3. If it requires action, say so

Corollary to the prior point, ACTION REQUIRED in a subject line lets me know that something needs to get done. An approval, perhaps, or a compliance step that may be holding up a project. It’s more than just information; you need something from me.

4. If it requires my attention specifically, say so

If you send an email to 100 people with ACTION REQUIRED and only one person actually needs to take action, you deserve a Very Long Timeout. FRED ACTION REQUIRED lets everyone know that Fred is on the hook, but the rest of us also have some need to know* about it. Perhaps to make sure Fred does his job.

* Side note about people who aren’t Fred: If I am not Fred, and if I do not actually have some need to know what’s going on, do not CC or BCC me on this email.

Think before CCing.

5. Be unique

I remember a particular day when four different people emailed separately about four different topics. Each used the subject line “Following up.”*

In minutes (it seemed), more than twenty emails clogged my inbox with the subject line “Re: Following up”. Most were reply-all “thanks, great to meet you, too!” One of the four threads, however, was about a timely, critical problem.

I wasted a bunch of time wading through the sludge to find that one real problem.

Remember, emails often need to be reviewed later. A folder filled with dozens of threads titled “Re: Re: Re: Re: Following up” is not helpful. “Following up on Joe’s dumb suggestion” is more useful (though you might also need to indicate which of Joe’s dumb suggestions you’re referring to).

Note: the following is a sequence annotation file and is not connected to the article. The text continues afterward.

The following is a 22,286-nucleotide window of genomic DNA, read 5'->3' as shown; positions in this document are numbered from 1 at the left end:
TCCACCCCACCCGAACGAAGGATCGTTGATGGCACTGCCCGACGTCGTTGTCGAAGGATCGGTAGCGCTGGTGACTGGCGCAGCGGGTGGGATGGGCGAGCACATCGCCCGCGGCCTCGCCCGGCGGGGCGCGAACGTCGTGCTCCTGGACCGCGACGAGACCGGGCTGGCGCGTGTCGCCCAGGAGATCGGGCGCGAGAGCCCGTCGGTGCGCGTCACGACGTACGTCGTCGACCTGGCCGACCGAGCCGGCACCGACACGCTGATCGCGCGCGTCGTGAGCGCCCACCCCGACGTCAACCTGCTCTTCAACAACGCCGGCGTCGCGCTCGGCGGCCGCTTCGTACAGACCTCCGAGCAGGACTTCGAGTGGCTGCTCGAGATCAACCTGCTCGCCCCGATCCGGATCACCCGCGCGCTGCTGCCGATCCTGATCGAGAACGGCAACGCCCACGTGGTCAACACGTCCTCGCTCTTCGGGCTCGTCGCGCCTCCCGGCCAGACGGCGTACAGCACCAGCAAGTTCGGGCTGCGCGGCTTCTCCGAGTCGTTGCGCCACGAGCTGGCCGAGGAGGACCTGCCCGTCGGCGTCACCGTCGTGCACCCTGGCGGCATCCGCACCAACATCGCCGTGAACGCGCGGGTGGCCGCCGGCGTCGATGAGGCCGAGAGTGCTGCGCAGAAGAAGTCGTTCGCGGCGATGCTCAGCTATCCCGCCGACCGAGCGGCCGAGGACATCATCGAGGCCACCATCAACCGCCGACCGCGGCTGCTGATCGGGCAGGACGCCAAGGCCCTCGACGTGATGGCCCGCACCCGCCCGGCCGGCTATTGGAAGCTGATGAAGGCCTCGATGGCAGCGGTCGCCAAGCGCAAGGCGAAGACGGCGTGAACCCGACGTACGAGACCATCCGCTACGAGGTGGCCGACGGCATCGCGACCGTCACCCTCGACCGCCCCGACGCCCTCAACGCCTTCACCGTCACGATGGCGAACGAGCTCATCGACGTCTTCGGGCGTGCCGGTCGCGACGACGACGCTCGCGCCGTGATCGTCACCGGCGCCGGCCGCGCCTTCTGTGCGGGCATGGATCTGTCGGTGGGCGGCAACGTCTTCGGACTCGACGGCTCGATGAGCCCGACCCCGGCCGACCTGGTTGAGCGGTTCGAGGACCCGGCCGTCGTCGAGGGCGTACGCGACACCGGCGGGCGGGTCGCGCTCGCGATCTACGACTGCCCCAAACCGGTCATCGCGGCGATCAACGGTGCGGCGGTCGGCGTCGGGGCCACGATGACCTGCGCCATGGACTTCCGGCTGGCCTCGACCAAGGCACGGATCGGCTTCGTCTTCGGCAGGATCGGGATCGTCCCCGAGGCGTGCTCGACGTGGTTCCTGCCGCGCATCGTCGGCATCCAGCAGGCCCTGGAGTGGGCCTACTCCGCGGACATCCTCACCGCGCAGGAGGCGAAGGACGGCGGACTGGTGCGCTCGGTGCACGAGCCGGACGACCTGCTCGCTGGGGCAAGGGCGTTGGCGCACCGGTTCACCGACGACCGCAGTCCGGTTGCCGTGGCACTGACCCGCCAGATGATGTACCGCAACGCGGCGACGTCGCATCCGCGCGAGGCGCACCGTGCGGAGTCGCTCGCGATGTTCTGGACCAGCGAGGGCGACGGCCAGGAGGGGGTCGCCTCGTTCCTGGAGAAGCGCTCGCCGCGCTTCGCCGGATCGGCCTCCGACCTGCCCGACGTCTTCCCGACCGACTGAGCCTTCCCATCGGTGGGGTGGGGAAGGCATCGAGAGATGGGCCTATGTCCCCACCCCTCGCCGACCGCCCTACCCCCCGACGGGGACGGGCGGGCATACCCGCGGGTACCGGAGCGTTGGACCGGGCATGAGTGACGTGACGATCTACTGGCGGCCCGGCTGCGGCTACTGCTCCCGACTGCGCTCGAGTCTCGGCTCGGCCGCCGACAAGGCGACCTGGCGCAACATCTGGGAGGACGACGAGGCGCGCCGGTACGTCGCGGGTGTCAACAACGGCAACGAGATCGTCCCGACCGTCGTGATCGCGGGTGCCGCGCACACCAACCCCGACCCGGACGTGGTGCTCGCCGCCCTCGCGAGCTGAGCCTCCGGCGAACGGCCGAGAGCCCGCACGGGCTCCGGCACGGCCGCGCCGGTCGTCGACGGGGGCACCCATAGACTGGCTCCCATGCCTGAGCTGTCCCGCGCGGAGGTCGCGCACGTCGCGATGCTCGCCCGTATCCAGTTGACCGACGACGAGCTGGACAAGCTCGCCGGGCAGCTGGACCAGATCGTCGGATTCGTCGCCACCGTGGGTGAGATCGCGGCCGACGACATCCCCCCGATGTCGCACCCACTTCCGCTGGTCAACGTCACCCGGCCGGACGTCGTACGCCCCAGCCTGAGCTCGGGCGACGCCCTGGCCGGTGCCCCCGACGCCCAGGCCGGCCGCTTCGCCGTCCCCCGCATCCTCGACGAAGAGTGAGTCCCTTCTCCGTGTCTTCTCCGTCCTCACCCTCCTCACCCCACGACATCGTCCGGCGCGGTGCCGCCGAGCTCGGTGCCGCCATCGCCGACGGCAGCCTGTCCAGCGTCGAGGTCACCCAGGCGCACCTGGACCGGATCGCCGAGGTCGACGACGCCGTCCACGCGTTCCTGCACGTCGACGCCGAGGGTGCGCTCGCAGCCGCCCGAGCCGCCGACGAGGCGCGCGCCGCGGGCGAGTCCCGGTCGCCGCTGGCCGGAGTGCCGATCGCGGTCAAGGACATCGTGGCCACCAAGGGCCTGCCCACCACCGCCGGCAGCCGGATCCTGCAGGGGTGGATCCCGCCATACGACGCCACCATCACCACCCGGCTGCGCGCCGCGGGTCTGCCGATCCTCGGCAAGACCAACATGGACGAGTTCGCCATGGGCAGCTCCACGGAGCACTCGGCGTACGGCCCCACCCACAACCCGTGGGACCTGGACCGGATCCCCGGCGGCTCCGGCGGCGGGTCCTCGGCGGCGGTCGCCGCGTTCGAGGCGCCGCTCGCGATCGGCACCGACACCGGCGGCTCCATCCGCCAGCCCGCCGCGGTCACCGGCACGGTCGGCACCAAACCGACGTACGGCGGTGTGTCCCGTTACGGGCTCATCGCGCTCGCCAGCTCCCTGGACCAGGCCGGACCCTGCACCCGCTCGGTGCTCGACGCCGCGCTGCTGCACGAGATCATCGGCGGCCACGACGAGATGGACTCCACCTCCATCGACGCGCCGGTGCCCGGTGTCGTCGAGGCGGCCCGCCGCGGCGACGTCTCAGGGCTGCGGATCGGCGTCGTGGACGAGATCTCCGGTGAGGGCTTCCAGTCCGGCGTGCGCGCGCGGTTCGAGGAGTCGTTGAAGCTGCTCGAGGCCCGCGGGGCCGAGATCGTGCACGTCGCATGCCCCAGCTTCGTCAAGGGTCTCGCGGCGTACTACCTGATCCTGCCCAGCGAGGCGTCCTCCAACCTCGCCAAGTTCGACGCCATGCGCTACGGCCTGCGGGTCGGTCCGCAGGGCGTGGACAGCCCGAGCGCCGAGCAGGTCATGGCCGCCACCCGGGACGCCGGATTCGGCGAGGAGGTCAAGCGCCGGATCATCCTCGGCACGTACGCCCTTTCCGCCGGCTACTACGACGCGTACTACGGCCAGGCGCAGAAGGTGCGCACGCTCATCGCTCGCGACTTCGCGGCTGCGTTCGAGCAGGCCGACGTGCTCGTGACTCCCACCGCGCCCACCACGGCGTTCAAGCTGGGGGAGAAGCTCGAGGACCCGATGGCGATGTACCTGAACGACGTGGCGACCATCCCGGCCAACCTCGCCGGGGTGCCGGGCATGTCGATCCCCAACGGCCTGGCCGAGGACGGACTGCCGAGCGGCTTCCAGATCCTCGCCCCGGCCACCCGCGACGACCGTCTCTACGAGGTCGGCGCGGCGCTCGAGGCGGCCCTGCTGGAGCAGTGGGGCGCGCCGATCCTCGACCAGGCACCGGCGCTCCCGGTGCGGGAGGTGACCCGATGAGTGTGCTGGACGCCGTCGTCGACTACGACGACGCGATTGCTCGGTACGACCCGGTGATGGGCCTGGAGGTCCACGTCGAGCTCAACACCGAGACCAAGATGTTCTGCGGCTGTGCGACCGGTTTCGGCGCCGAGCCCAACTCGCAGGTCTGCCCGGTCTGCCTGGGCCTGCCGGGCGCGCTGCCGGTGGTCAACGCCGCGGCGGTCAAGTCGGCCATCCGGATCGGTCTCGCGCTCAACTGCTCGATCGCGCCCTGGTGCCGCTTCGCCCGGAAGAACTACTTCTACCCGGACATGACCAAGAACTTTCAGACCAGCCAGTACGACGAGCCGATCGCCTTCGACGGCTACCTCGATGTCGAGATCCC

* Side note about long subject lines: Remember that some recipients will be using a phone. “Following up on the meeting about action required time sensitive stuff” will show up on a phone as “Following up on…”

Writing good email subject lines is part of being a good person

Good communication is not about how you say something; it’s about how the recipient experiences it.

Too many people treat writing email subject lines like dialing the phone. They might as well just give all their emails the subject ring ring.

Emails have subject lines for a purpose. If everyone used good subject lines, we would all be able to triage our inboxes far more effectively and efficiently.

When you send me an email with the subject “Quick question,” you have told me that you think your time is more valuable than mine.

Rather than spend a few seconds using the provided tool (the subject line) to give me even the smallest bit of important background, you force me to open and read your email just so I can decide (a) if it’s relevant to me at all, and (b) how to prioritize it among the hundreds of others also clamoring for my attention.

Imagine how that inefficiency stacks up with dozens of emails a day, for everyone on the team. Especially when one email goes to a lot of people. As a group, we end up wasting a lot of time and energy.

So please, do us all a favor.

No, strike that. Do us all three favors:

  1. Do you really need to send that email? And do you really need to copy that person?
  2. Be clear and brief in the body of the email. More words does not mean better communication.
  3. Write a useful email subject line.

Happy New Year!

As this is my last post of 2022, I want to wish you all a very happy, safe, healthy, and magical 2023.

As you start this new year, no doubt you are setting yourself goals and maybe even making resolutions. Please let me know how I can help you or your team achieve everything you’re setting out to do.

That’s literally what I’m here for as a professional coach and consultant.

Simply schedule a call with me or drop me an email and we’ll talk. Just make sure to include a useful subject line.